The dramatic Outcrop rising along the park’s northern edge was initially conceived to obscure an adjacent parking garage to allow for an immersive park experience that relates to the surrounding mountains. Team hikes in Tahquitz Canyon offered an up-close experience of the colorful banded rock formations which offer such striking views from the valley floor. The team abstracted this geology into a custom “sedimentary” finish for shotcrete vertical walls and pre-cast concrete modular seat blocks that retain slopes and form gathering spaces in the park. The uplifted geologic layers of the Outcrop reflect the ombre of tones that make up the San Jacintos, reddish and rumpled sandstones along the base to desaturated and smooth granite along the top. Meandering trails rise with a landform at the east as the Outcrop becomes the backdrop for the park’s dramatic centerpiece, a powerful cascade inspired by Tahquitz Canyon’s iconic waterfalls. In front of the waterfall is an interactive water feature of jets and fog emitters that cools the heart of the park while bringing the magic of surrounding mountains into the urban core. The Outcrop’s westernmost extent contains park restrooms and a police substation fully integrated into the geologic structure.
Park visitors flock to the shade of the Palm Grove and the relief of the Outcrop’s water features to beat the heat during the day, but at night as temperatures come down, the Theater comes to life. This space honors the cultural heritage of Palm Springs and the Coachella Valley, a world-class destination for the performing arts from the days of singing cowboys to contemporary music, dance, and film festivals. The Theater hosts an array of events from live performances, lectures, film nights, and music festivals taking place on an elevated stage with a capacity of over 1000 on the event lawn and amphitheater seat blocks stepping up into the Outcrop. The stage is framed by a palm frond-inspired shade canopy and has a dramatic backdrop of the Palm Springs Art Museum and the San Jacinto Mountains.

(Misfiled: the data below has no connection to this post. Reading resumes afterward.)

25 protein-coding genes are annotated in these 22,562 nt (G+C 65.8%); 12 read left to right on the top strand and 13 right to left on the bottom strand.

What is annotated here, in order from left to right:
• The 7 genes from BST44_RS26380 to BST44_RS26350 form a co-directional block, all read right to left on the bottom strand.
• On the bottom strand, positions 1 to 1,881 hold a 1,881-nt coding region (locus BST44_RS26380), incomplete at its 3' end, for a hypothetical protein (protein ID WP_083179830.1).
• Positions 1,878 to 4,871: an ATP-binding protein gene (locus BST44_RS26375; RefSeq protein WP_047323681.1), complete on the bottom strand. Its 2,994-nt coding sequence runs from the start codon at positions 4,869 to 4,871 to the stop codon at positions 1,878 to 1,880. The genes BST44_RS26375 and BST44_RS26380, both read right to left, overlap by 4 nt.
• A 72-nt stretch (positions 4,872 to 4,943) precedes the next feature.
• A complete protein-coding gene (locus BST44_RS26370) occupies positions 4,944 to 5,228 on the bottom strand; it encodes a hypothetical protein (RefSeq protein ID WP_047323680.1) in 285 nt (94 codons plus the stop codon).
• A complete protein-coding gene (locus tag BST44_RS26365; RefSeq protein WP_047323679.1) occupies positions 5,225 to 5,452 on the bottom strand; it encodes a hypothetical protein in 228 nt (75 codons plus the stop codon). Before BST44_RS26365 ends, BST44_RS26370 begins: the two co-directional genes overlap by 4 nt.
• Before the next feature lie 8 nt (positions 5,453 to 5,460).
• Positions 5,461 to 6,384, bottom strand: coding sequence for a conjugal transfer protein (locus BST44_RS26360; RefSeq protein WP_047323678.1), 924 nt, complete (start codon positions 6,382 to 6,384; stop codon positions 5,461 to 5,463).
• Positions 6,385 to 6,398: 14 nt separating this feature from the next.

The materials and the plantings in the park are rooted in the character and natural history of Palm Springs. Local ‘Palm Springs Gold’ stone was sourced from a quarry 10 miles away and used as boulders, cobble mulch, concrete topcast, and decomposed granite to complement the hues and tones of the surrounding mountains. Climate-appropriate native and regional desert plantings were specified to provide ecological habitat, attract native pollinators such as monarch butterflies and hummingbirds, and showcase the biodiversity of the desert. Mesquite and Palo verde trees provide shade and anchor a more arid and sculptural palette of ocotillo, agave, and barrel cactus on the Outcrop. Hesperaloe, bulbine, and desert milkweed are among the more colorful species in the Palm Grove planting areas, which also contain a series of rain gardens receiving and filtering all stormwater from the park. Armrests on the seat blocks increase accessibility while offering pops of vibrant color sampled from the blooms of surrounding flora.